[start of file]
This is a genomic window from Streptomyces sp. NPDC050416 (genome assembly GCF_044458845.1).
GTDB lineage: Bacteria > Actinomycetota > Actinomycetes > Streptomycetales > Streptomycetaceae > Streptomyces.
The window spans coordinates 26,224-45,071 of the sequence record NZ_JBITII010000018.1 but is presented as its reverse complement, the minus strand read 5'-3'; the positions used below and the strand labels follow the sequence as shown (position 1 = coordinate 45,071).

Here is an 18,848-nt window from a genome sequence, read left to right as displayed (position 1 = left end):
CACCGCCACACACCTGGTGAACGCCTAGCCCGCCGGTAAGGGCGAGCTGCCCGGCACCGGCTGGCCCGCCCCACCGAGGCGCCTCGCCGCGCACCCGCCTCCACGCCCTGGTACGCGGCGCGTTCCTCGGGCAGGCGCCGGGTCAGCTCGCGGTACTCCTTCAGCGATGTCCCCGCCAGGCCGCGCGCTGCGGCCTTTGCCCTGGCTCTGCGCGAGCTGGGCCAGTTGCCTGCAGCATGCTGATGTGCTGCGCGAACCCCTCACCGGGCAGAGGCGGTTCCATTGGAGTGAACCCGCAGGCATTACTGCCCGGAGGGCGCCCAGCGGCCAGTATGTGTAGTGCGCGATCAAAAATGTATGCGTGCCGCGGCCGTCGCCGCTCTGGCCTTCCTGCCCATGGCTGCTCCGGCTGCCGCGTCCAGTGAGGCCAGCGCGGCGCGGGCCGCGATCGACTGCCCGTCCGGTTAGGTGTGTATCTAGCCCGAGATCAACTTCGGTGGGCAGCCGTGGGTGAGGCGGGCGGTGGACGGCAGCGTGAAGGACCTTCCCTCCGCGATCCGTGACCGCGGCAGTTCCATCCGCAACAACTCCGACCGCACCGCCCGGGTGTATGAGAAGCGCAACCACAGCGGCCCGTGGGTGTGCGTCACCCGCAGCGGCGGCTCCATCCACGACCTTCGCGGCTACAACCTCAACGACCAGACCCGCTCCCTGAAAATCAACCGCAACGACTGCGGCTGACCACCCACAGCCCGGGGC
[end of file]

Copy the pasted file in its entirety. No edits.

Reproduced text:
This is a genomic window from Streptomyces sp. NPDC050416 (genome assembly GCF_044458845.1).
GTDB lineage: Bacteria > Actinomycetota > Actinomycetes > Streptomycetales > Streptomycetaceae > Streptomyces.
The window spans coordinates 26,224-45,071 of the sequence record NZ_JBITII010000018.1 but is presented as its reverse complement, the minus strand read 5'-3'; the positions used below and the strand labels follow the sequence as shown (position 1 = coordinate 45,071).

Here is an 18,848-nt window from a genome sequence, read left to right as displayed (position 1 = left end):
CACCGCCACACACCTGGTGAACGCCTAGCCCGCCGGTAAGGGCGAGCTGCCCGGCACCGGCTGGCCCGCCCCACCGAGGCGCCTCGCCGCGCACCCGCCTCCACGCCCTGGTACGCGGCGCGTTCCTCGGGCAGGCGCCGGGTCAGCTCGCGGTACTCCTTCAGCGATGTCCCCGCCAGGCCGCGCGCTGCGGCCTTTGCCCTGGCTCTGCGCGAGCTGGGCCAGTTGCCTGCAGCATGCTGATGTGCTGCGCGAACCCCTCACCGGGCAGAGGCGGTTCCATTGGAGTGAACCCGCAGGCATTACTGCCCGGAGGGCGCCCAGCGGCCAGTATGTGTAGTGCGCGATCAAAAATGTATGCGTGCCGCGGCCGTCGCCGCTCTGGCCTTCCTGCCCATGGCTGCTCCGGCTGCCGCGTCCAGTGAGGCCAGCGCGGCGCGGGCCGCGATCGACTGCCCGTCCGGTTAGGTGTGTATCTAGCCCGAGATCAACTTCGGTGGGCAGCCGTGGGTGAGGCGGGCGGTGGACGGCAGCGTGAAGGACCTTCCCTCCGCGATCCGTGACCGCGGCAGTTCCATCCGCAACAACTCCGACCGCACCGCCCGGGTGTATGAGAAGCGCAACCACAGCGGCCCGTGGGTGTGCGTCACCCGCAGCGGCGGCTCCATCCACGACCTTCGCGGCTACAACCTCAACGACCAGACCCGCTCCCTGAAAATCAACCGCAACGACTGCGGCTGACCACCCACAGCCCGGGGC